Old hoax about the dangers of consuming wax coating on apples resurfaces in Thailand
A video has been viewed thousands of times in multiple posts on Facebook alongside a claim that eating apples without peeling the skin is harmful, as they are coated with paraffin. The claim is misleading; health experts told AFP that food grade paraffin-coating on fruits is safe for consumption.
This video was posted here on Facebook on November 11, 2020.
The one-minute, eight-second clip shows hot water being poured over an apple, revealing a layer of white substance which can be peeled off.
The Thai-language caption translates to English as: “You must peel apples every time before you eat. Look at this, it is a chemical coat called Paraffin, it will collect and gather in your intestines, which is dangerous.”
The claim, however, is misleading.
Dr. Kanitha Tananuwong, head of the food technology department in the faculty of science at Chulalongkorn University told AFP that the claim is “false”.
During a phone conversation on November 16, 2020, she said: “The claim is not true. The wax coating fruits which are 'food grade' are safe to eat and not harmful to your body. Wax is used on fruits to maintain moisture and to prevent them from rotting too fast.”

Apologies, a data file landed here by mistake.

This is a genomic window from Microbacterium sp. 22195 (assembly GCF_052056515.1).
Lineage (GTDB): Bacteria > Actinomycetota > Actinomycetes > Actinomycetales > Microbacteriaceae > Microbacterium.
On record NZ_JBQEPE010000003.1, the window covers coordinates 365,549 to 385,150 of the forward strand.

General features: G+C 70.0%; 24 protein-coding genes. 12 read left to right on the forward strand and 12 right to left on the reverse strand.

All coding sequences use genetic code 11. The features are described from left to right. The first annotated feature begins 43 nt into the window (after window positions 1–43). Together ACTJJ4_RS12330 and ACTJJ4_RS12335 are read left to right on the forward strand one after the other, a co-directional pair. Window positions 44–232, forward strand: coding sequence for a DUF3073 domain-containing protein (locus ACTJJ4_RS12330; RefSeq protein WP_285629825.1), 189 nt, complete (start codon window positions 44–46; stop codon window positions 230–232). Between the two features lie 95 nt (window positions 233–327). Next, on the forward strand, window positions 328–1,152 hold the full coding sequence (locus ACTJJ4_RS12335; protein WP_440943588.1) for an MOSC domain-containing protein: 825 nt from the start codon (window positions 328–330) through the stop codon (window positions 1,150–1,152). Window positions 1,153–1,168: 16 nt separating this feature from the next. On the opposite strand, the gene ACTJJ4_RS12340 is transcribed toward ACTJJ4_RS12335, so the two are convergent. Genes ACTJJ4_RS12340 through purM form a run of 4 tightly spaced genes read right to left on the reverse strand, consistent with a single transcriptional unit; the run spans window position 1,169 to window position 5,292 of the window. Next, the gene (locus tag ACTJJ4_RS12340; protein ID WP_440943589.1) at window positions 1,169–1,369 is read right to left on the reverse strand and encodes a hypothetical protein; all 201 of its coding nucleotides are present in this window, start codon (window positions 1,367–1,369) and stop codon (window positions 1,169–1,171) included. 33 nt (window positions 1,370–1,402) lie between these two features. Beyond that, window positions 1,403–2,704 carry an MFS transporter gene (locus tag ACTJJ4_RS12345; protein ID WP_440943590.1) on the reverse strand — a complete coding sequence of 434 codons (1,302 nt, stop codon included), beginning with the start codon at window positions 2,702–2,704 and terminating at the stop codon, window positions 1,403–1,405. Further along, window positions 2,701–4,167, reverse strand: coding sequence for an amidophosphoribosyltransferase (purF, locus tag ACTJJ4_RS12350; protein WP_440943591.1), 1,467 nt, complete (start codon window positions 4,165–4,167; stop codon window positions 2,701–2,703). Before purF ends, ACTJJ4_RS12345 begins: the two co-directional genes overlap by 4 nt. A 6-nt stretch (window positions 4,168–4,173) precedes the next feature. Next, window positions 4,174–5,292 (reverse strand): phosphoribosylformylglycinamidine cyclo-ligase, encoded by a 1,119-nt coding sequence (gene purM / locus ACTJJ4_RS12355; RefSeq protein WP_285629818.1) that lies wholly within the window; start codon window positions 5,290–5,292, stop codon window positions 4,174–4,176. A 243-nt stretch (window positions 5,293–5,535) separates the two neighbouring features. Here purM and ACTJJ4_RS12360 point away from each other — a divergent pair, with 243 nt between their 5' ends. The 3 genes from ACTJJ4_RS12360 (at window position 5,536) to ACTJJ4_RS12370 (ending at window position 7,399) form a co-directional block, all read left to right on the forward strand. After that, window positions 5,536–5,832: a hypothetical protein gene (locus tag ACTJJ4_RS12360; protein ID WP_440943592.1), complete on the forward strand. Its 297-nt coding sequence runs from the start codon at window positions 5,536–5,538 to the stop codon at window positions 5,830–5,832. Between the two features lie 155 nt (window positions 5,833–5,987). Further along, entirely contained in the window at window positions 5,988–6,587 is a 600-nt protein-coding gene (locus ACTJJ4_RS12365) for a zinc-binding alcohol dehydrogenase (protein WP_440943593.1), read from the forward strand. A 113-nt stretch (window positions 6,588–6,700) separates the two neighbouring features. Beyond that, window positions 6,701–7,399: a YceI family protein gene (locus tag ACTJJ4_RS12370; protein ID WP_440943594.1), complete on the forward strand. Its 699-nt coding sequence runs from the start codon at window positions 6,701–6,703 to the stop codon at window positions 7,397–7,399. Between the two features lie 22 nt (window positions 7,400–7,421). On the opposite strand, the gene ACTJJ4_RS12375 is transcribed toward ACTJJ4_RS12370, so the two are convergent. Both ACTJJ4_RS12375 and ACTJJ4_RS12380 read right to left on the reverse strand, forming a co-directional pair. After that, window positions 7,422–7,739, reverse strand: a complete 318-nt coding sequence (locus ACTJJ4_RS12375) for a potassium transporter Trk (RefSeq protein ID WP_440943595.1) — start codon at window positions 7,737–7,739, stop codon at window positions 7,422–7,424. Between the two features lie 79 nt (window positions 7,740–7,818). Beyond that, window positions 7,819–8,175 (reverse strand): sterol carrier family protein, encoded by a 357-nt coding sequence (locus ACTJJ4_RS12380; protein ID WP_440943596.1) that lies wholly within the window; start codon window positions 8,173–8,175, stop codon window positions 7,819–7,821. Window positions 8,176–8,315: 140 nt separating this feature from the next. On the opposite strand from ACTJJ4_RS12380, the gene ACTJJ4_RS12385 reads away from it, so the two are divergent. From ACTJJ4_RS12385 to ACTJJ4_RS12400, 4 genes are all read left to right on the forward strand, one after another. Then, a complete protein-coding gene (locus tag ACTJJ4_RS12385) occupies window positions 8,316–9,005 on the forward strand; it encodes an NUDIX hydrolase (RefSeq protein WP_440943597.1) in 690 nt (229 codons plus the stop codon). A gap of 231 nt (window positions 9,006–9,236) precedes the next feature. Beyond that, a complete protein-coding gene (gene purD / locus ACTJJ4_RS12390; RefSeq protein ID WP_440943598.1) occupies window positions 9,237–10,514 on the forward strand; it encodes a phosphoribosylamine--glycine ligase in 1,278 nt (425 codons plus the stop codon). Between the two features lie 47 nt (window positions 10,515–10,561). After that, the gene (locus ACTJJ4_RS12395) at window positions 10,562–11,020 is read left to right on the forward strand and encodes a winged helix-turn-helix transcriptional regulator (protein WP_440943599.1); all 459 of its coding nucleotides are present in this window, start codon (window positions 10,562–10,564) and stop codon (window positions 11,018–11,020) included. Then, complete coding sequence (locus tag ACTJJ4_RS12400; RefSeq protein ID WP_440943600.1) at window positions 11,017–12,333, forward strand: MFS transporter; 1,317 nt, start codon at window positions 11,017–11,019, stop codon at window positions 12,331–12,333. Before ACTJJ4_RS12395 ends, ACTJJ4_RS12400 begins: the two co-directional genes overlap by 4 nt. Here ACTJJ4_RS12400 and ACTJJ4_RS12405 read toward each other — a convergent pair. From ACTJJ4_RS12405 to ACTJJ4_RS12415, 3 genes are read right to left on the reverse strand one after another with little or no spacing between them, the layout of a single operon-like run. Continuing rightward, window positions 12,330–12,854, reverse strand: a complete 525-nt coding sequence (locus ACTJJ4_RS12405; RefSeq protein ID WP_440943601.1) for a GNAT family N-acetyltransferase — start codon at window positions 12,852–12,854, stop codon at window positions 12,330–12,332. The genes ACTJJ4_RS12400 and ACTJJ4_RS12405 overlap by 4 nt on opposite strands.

Dr. Kanitha said that although most wax coating on fruit are safe to consume, it should be washed before eating. “You may need to wash the fruit well before you eat it but this is not because of the wax, but rather the residues such as insecticide,” she added.
“We can safely consume this wax,” he said. “If it cannot be broken down and absorbed by our body’s digestive system, it will come out in our excrement”.
Part of the document reads: “Components of coatings for fruits and vegetables may consist of food additives regulated under Part 172, where the condition of use permit this use; generally recognized as safe (GRAS) substances.”
AFP Fact Check previously debunked a similar misleading claim about consuming food grade wax here after it circulated online in the Philippines.